Alternatively, the price for bonds may be determined in a number of ways. One way a bond price may be determined is by assigning a box office index to the bond, which is based on the bond rating, and multiplying the index by a constant to obtain the price. Using this method, the bond rating can be adjusted by other factors, such as the number of films the bond's associated star has appeared in, the length of the star's career, the relative billing the star receives for the individual films that the star has appeared in, and the public's morality perception of the star. All of these factors are administratively set by the system administrator, and are then multiplied together with the box office index to obtain an adjusted box office index. The bond rating is then determined using the adjusted box office index.

Another way of determining an initial bond price is to determine the initial value in the same way the other security prices are determined as described above; namely by using a number of market factors, while determining future prices for bonds in the same way that other security prices are adjusted by the virtual specialist program as described below instead of using tradition fixed bond par values.

With respect to non-bond securities in the second embodiment of the system of the present invention, the virtual specialist program stores a running net movement balance (NMB) representing the quantity of securities for orders that the virtual specialist program fulfills which do not have any offsetting orders. The imbalance is stored as a positive number if the buy-sell imbalance represents more buy trade orders executed than sell orders, or a negative number if the buy-sell imbalance represents more sell orders executed than buy orders.

Derivatives Based on Contests

In some embodiments, the exchange may facilitate trading of derivative financial instruments representing contestants in contests. A contest may comprise a tournament, playoffs, game show, reality-based television series, awards show, sporting event, any/or any suitable competition. In general, the exchange may set initial prices for derivative financial instruments; determine a number of derivatives to sell; adjust and maintain prices associated with derivatives during the course of a contest; and manage the trading of derivatives among traders.

At the start of a contest, the exchange and/or an exchange administrator may identify the contestants in the contest. The contestants may be individuals, teams, athletes, groups, and/or any suitable entity. For a particular contestant, the exchange may determine an initial price for the derivative representing that contestant. The initial price of a particular derivative may be determined based on any suitable objective and/or subjective criteria. In particular, the initial price of a particular derivative may be based at least in part on a ranking, record, achievement, statistic, and/or team associated with the contestant represented by that derivative. Additionally, or alternatively, the initial price of a particular derivative may be based at least in part on the health, injuries, history, size, weight, and/or any suitable number and combination of characteristics associated with the contestant represented by that derivative. As an example, if the contest is a basketball tournament, the initial price of a derivative representing a particular team in the tournament may be based at least in part on the ranking and/or win-loss record of the particular team. In some embodiments, the initial price may be based at least in part on achievements, skills, or accomplishments of a particular contestant. For example, if the contest is an awards event such as the “Oscars,” then the derivative for an awards nominee may be based on whether the nominee previously won an award. In some embodiments, the initial price of the derivative representing each contestant may be the same.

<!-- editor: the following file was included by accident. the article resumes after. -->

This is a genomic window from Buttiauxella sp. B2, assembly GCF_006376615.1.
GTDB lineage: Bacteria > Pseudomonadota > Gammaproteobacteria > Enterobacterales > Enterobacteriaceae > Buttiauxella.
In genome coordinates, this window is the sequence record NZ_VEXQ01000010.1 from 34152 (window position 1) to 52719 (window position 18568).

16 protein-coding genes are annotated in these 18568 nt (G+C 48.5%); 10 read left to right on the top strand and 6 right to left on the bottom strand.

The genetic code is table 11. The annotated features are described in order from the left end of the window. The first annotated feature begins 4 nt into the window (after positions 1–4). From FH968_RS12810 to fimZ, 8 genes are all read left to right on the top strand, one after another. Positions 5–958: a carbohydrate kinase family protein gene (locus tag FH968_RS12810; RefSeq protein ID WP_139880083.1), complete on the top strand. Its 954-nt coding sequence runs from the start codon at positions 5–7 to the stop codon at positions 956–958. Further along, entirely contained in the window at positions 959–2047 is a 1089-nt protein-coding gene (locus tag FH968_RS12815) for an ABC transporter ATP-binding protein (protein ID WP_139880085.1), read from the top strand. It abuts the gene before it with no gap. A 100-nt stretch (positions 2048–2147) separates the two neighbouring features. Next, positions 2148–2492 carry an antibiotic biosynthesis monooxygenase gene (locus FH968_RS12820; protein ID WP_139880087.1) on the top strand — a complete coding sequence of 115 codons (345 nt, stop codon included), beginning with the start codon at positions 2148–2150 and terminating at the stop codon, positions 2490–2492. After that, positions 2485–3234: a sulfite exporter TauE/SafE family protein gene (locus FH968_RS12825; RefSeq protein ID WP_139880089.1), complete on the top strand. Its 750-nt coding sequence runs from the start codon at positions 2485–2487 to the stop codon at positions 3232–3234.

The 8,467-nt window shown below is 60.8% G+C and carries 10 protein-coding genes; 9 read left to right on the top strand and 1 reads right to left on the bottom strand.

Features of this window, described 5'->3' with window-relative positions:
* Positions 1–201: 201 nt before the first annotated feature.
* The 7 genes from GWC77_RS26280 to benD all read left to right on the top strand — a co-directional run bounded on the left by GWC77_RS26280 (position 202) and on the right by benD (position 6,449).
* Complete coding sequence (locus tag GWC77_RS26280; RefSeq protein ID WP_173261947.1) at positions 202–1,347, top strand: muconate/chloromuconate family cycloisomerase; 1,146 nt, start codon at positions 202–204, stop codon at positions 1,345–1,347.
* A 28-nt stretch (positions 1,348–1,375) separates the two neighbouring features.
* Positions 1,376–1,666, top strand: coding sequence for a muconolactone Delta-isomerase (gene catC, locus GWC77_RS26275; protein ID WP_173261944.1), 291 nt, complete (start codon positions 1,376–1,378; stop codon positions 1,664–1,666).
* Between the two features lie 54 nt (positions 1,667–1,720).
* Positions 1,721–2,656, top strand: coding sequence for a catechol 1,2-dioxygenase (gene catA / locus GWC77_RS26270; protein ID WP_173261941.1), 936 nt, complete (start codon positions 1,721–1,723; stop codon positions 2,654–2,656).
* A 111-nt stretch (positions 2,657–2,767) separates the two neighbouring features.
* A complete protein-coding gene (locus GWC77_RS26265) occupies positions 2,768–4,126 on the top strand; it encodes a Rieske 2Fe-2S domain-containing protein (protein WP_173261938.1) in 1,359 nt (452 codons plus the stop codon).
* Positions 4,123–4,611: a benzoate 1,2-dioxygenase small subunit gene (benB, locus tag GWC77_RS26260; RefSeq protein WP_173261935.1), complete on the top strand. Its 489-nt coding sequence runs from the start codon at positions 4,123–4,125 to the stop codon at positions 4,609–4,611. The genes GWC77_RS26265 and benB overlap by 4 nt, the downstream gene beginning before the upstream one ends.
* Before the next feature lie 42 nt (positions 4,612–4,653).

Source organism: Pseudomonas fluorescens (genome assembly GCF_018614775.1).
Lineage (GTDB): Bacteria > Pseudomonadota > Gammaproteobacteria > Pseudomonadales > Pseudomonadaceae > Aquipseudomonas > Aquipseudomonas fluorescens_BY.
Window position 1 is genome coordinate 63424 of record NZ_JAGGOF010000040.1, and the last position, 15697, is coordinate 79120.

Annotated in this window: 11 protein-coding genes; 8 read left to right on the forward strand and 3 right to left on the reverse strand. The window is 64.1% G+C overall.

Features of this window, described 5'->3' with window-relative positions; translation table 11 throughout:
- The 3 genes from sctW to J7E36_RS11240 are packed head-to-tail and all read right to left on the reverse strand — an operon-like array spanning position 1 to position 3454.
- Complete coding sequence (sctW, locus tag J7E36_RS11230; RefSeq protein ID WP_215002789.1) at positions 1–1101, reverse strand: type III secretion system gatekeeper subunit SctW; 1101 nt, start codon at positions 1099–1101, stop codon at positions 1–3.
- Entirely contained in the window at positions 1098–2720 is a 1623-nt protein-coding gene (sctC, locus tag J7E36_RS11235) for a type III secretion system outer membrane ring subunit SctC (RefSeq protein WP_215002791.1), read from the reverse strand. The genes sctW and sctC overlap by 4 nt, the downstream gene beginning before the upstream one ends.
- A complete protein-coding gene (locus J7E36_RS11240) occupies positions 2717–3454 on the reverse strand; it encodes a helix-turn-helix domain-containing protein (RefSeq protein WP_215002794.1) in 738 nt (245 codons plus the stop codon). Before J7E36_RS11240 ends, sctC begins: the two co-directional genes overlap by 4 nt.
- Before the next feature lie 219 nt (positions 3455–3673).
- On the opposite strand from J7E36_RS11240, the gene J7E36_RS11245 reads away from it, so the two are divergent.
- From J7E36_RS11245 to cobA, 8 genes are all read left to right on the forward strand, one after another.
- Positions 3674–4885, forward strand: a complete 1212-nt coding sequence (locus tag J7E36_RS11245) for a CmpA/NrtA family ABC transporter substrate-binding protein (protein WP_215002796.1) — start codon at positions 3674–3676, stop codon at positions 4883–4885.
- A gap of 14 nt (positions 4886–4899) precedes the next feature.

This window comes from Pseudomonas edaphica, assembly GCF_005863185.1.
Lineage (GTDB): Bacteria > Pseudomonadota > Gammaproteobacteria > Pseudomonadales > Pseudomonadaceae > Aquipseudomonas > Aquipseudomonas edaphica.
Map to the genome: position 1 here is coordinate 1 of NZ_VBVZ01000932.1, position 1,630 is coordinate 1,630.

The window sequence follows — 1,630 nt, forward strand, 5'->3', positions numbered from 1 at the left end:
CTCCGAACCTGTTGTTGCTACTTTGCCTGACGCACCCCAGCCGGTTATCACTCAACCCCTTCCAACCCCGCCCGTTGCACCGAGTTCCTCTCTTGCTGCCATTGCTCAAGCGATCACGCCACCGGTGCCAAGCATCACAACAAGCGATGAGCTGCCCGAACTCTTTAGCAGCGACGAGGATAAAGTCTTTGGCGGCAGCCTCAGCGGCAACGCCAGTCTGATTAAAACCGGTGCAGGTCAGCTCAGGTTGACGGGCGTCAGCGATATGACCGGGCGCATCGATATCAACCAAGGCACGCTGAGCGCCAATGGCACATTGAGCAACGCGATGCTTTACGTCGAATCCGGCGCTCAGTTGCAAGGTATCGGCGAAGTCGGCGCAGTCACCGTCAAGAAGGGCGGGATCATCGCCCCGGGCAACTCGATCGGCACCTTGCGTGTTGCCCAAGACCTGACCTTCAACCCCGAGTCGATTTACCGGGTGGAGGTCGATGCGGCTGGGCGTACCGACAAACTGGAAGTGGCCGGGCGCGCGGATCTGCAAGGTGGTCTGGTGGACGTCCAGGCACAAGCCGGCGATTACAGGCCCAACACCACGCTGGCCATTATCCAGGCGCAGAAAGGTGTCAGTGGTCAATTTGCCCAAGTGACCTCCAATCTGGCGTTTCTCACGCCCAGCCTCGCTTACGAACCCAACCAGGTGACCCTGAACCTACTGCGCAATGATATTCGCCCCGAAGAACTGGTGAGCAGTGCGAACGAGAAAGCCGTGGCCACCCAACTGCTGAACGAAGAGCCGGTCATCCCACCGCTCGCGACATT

In some embodiments, the exchange may automatically determine the initial price of a particular derivative. In other embodiments, one or more individuals (such as, for example, a panel of experts) may use any suitable objective and/or subjective criteria to determine the initial price of a particular derivative.

In addition to determining an initial price of the derivative representing each contestant, the exchange may determine the number of shares to offer for each contestant in the contest. The exchange may determine the number of shares to offer based at least in part on an estimate of how many traders will participate in the exchange. In some embodiments, the number of shares issued may be a hypothetical number since the virtual specialist program of some embodiments may not actually keep any shares in reserve.